Real Madrid saw their flawless home record come to an end on the weekend and Tottenham Hotspur will hope they can become the latest side to win at the Santiago Bernabeu as they travel to Madrid on Tuesday for the first leg of their UEFA Champions League quarter final tie.
Jose Mourinho has guided Real to the last eight of the competition for the first time since 2004 but watched on as his 150 match unbeaten league home record was surprisingly ended by Gijon and Madrid, now eight points behind Barcelona in the league, must dust themselves off for the Tottenham clash. Real have the better pedigree having won the European title a record nine times, while Tottenham have only reached the semi-final stage of this competition once, way back in 1962 when they lost to eventual winners Benfica.
Tottenham manager Harry Redknapp has also never come out on top against Mourinho when the two pitted their wits against each other in the Premier League, although Mourinho was at big-spending Chelsea, while Redknapp was in charge of Portsmouth and Southampton. "He (Mourinho) has beaten me with the five teams that I have faced him, but Chelsea beat everyone and don't forget I was with Portsmouth," said Redknapp.
Tottenham start as underdogs but can take heart from their 1-0 win at AC Milan in the last round and the fact that Madrid have lost their last two Champions League knockout matches against English opposition, crashing out at the last 16 stage to Arsenal in 2006 and then Liverpool in 2009.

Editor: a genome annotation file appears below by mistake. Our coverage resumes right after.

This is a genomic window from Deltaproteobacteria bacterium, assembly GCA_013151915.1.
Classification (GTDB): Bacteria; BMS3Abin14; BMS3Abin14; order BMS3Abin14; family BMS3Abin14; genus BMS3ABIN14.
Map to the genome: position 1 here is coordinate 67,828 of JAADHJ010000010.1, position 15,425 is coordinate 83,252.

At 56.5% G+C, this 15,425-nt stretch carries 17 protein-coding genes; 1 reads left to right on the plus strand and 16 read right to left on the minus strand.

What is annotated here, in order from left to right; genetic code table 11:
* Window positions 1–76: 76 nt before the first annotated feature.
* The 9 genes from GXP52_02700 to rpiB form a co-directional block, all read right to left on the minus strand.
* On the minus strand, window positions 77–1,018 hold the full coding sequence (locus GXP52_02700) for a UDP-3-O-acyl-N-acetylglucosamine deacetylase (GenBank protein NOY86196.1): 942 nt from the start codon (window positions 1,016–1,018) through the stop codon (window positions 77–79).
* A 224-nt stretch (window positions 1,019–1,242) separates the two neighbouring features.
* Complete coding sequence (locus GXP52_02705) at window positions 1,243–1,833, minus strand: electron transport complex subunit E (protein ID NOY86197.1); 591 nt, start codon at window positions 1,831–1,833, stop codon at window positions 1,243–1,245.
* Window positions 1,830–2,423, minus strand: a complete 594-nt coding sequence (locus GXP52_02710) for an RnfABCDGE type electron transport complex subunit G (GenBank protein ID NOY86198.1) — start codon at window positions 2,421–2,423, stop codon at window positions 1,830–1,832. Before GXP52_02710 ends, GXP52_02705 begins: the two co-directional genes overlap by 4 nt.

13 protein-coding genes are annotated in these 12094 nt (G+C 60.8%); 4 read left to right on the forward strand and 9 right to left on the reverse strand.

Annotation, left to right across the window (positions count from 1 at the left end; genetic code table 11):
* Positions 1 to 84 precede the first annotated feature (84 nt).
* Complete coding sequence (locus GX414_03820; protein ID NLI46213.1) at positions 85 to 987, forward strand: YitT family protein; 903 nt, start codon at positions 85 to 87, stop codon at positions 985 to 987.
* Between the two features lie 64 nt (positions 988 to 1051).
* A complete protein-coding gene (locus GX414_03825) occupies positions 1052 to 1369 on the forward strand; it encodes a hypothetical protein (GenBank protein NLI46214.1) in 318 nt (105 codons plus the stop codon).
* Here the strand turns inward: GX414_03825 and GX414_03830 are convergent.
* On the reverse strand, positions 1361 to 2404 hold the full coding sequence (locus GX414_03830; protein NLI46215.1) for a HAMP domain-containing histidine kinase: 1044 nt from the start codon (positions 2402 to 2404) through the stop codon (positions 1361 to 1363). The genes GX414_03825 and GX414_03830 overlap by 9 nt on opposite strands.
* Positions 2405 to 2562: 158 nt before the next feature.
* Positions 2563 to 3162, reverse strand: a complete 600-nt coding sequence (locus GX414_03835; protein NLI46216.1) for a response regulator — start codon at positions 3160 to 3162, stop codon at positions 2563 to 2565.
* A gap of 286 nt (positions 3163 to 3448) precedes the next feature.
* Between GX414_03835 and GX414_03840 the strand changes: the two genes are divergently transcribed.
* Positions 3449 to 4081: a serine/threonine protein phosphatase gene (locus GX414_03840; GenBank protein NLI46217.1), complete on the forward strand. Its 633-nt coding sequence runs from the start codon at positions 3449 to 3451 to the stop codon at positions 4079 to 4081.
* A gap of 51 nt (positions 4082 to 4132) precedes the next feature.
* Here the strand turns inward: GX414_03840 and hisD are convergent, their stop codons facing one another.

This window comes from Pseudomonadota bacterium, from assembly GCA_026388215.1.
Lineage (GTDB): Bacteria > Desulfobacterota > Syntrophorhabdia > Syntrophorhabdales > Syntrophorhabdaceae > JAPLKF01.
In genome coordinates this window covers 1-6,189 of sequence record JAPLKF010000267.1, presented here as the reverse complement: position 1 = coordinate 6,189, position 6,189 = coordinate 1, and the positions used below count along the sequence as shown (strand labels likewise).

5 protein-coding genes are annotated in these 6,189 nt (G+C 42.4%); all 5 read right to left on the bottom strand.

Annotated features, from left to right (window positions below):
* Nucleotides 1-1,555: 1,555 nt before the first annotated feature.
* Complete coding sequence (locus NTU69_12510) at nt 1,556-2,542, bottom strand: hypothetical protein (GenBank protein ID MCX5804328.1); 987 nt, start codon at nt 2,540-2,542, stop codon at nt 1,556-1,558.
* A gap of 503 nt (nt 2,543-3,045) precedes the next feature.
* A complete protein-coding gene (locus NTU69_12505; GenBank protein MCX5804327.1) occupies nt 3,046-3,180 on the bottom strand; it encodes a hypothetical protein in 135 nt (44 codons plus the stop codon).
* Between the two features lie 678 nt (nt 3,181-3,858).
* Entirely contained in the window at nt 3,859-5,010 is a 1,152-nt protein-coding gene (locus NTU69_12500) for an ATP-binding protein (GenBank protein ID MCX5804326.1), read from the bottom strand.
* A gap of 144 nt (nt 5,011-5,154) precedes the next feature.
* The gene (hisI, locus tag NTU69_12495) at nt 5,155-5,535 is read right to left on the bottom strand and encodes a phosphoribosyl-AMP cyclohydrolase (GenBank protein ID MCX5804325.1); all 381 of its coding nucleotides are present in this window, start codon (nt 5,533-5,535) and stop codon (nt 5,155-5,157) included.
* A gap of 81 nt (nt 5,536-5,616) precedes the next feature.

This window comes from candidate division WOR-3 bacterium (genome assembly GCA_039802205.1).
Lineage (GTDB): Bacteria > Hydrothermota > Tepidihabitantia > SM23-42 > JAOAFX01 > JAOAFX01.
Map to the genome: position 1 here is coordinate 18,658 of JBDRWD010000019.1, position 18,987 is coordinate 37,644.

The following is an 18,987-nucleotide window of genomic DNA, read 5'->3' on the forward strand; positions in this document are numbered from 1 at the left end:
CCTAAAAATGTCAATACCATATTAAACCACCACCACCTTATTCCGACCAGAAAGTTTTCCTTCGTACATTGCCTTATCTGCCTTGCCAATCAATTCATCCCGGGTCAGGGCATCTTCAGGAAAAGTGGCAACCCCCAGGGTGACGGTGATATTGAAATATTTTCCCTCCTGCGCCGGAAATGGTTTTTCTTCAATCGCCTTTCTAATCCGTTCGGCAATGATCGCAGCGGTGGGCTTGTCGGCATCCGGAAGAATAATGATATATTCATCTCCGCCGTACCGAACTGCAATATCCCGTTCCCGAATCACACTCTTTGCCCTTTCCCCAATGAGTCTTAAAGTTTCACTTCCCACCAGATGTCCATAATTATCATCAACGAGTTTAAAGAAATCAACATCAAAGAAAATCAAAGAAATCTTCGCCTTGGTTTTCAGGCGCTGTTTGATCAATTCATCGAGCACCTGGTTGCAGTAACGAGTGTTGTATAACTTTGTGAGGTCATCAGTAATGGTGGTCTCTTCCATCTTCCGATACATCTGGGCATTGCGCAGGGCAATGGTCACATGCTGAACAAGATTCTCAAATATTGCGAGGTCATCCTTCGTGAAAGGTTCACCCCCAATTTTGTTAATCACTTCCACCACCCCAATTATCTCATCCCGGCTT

Real injury woes
Mourinho, bidding to become the first ever manager to win the Champions League with three different clubs, has injury problems for the home tie with Brazilian full-back Marcelo, French forward Karim Benzema and star man Cristiano Ronaldo all doubtful. The absence of top-scorer Ronaldo, struggling with a hamstring injury, is the biggest concern and Mourinho said the two would sit down and decide if they should gamble on his fitness against Tottenham.
"If he (Ronaldo) has a chance to play, it's because he and his coach are taking a risk," said Mourinho. "The information from the medical department is that he can't play and that he can only play in Athletic Bilbao. I will talk with the injured players and decided if we will risk them.
"Tottenham are an ambitious team with very good players and a good manager. You sense it is a happy team and happy teams are dangerous teams."
Redknapp, 64, has said he believes Ronaldo and company will play and Madrid also have Argentine striker Gonzalo Higuain back fit after he played his first game since late November as a second half substitute in the 1-0 loss against Sporting.
Redknapp has his own injury concerns with star Welsh winger Gareth Bale a doubt against a club that were strongly linked with his signature in the off-season. Bale has been sidelined with a niggling hamstring strain and missed the 0-0 draw with Wigan on Saturday as a precautionary measure.
"I am very hopeful over Gareth (Bale)," said Redknapp, "The feeling was if he had played at Wigan he might have cramped up on his hamstring. So we rested him and hopefully he will be okay for Tuesday."
Defenders Alan Hutton, Ledley King and Real old boy Jonathan Woodgate are definitely out, while centre-back William Gallas is doubtful with a knee injury.
One Tottenham player with a point to prove is Dutch midfielder Rafael van der Vaart who joined Spurs from Real Madrid in the summer after finding himself surplus to requirements at the Bernabeu. "It will be fantastic to go back as I have a lot of friends there," said Van der Vaart. "The first leg is away which is good for us. We don't have any pressure, we can play our game and we have a chance."
Madrid are targeting a fifth straight home win in this season's Champions League but have lost 1-0 at the Bernabeu to Arsenal and Liverpool in their last two Champions League knockout home matches against English opponents and Tottenham will be hoping for a similar result.